Skip to content
Link copied to clipboard

'Spellbinding' is the word at national spelling bee

WASHINGTON - Under the glare of bright lights, in a time slot usually reserved for athletes, actors, or dancing celebrities, a 13-year-old from Kansas was crowned the national spelling champ last night.

JACQUELYN MARTIN / Associated Press
JACQUELYN MARTIN / Associated PressRead more

WASHINGTON - Under the glare of bright lights, in a time slot usually reserved for athletes, actors, or dancing celebrities, a 13-year-old from Kansas was crowned the national spelling champ last night.

An intense, oddly compelling spectacle of smart kids, the Scripps National Spelling Bee pitted 293 fourth through eighth graders against one another in a tense three-day competition.

Kavya Shivashankar of Olathe won it all on Laodicean, which means halfhearted in respect to religion or politics.

It was the poised eighth grader's fourth trip to the bee. With her father as a coach, Kavya pored over lists of possible words for months, she said.

"You have to know you want to do it," she said after hoisting the winner's trophy. "You have to put the effort into it."

In the earlier rounds, students plowed through obscure words like omphaloskepsis and Caerphilly (which has nothing to do with parking your car in Center City), hoping to avoid the dreaded "bing" that signaled a botched spelling.

All of the region's spellers - Emily Fletcher of Ambler, Audrey Liu of Mount Laurel, Neel Mehta of Audubon, Pa., Sowsan Salaam of Philadelphia, and Paro Sen of Avondale - were eliminated on Wednesday and failed to make the semifinals, televised live on ESPN and ABC. But yesterday's rounds proved full of thrills, as heavily made-up hosts whispered commentary, TV cameras zeroed in on spellers, and photographers snapped shots of anguished parents.

Veronica Penny, a tiny fifth grader from Ontario, got knocked out in the fifth round. The audience was perfectly quiet as she scrunched up her face and buried it in her hands, her signature puzzling-out-a-word move.

After she botched macle, a twin crystal - Veronica came up with "maquelle" - she appeared stunned as a bee aide ushered her off the stage and the crowd groaned.

Kennyi Aouad, an eighth grader from Terre Haute, Ind., looked incredulously at pronouncer Jacques Bailly when he heard his word, austausch, or exchange. He blinked, removed his glasses from his pocket and put them on, rocking forward slightly.

"OK. I'm ready to spell it," Kennyi said.


He was right. The normally reserved audience broke into raucous applause for a clear crowd favorite.

Later, the poised speller explained his moves.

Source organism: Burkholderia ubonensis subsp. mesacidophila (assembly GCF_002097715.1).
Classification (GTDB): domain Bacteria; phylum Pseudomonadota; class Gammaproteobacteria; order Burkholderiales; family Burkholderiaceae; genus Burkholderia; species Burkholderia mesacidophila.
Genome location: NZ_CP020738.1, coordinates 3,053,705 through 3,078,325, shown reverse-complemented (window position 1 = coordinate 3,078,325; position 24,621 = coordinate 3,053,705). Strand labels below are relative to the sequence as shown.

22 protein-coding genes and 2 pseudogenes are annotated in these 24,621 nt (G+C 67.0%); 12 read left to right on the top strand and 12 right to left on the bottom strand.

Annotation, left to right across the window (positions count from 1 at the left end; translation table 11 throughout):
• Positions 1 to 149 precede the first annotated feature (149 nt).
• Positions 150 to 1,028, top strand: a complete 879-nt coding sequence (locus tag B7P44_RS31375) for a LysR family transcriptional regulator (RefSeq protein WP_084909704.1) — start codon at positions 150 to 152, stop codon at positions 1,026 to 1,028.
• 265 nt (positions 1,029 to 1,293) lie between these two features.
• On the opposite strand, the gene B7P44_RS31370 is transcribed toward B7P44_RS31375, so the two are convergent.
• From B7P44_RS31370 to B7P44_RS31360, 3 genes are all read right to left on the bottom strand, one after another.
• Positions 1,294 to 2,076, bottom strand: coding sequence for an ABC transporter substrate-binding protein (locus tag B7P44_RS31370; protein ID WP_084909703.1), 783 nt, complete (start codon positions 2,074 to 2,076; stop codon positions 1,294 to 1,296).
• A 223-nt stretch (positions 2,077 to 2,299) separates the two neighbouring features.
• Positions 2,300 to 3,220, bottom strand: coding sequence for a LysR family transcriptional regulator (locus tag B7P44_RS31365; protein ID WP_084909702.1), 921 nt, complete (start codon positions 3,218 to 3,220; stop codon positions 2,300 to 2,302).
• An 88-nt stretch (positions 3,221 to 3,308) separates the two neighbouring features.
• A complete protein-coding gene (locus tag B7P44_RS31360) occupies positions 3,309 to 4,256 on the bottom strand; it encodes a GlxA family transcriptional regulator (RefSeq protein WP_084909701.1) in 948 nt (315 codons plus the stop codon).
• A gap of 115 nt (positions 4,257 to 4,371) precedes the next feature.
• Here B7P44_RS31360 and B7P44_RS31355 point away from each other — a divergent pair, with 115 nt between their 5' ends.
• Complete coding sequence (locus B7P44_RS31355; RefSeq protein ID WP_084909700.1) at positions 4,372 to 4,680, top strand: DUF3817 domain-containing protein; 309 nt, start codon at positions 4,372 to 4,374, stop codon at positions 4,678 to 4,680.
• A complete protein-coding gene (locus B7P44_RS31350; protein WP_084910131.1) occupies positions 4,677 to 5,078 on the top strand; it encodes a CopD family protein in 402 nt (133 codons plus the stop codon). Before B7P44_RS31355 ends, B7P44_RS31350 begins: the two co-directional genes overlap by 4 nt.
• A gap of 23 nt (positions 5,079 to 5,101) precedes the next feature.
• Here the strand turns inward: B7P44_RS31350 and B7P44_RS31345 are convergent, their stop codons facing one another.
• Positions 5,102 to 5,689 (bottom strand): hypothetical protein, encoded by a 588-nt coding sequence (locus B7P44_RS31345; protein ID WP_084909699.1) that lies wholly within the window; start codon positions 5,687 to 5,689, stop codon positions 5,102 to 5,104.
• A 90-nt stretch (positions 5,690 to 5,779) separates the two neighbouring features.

"I guess I was trying to get the crowd into it," Kennyi said. "I'm also kind of nearsighted."

Neetu Chandak, a seventh grader from Seneca Falls, N.Y., threw her arms in the air when she spelled a word correctly. Nerves, Neetu?

"I had butterflies in my stomach," she confessed. "It was my first time" in the finals, she noted.

The spellers brought good-luck charms and bumblebee necklaces to the ballroom of the Grand Hyatt. One slept with the dictionary under her pillow; another had learned her words while jumping on a trampoline.

Each approached the microphone to spell with his or her own unique style.

Aishwarya Pastapur, an eighth grader from Springfield, Ill., closed her eyes when she spelled.

Serena Laine-Lobsinger, a home-schooled eighth grader from West Palm Beach, Fla., used her finger to puzzle out the words on her hand.

Last year's runner-up, Sidharth Chand, an eighth grader from Bloomfield Hills, Mich., was all business in a vest, crisp white shirt, and tie. He strode to the microphone and tackled Reykjavik without batting an eye.

Did he feel more pressure than last year, going in so heavily favored?

"Maybe, a little, but not that much," Sidharth said. "You never know what word you're going to get."

Later, Sidharth would fumble on apodyterium, or dressing room, earning a standing ovation from the crowd. It was his last year of eligibility for the bee.

The pressure of a prime-time ABC time slot - host Tom Bergeron cracking jokes, moments of high drama broken by commercial breaks, techs dabbing makeup on the faces of spellers and parents - seemed to rattle some of the competitors.

The first speller out of the championship round was Tussah Heera, a home-schooled eighth grader from Las Vegas. She blinked back tears when she misspelled herniorrhaphy, or repair of a hernia. When she reached her mother's side, her face crumbled as the cameras rolled.

The spellers were quite an impressive group. Andrew Traylor, a home-schooled eighth grader from Staunton, Va., is, according to his official bee bio, "quite the advocate for coffee, ramen noodles, and burritos."

Josephine Kao, an eighth grader from Sacramento, Calif., is "a valued member of the Capital Valley Harp Circle."

Jill Biden, wife of Vice President Biden, was clearly wowed.

The former spelling champ of her sixth-grade class, Jill Biden, an English teacher, told the spellers she was proud of them. And maybe a little envious.

On the day she was supposed to go to compete in her next bee, Biden said, "I was so nervous and shy, I told my mom that I was sick, and I've always regretted that."

No jitters for finalist Anamika Veeramani, a seventh grader from North Royalton, Ohio, who sailed through to the final rounds. She didn't even study between the semifinals and finals.

"If you don't know it now, you won't learn it," Veeramani said, nodding sagely.

See more on the spelling bee via http://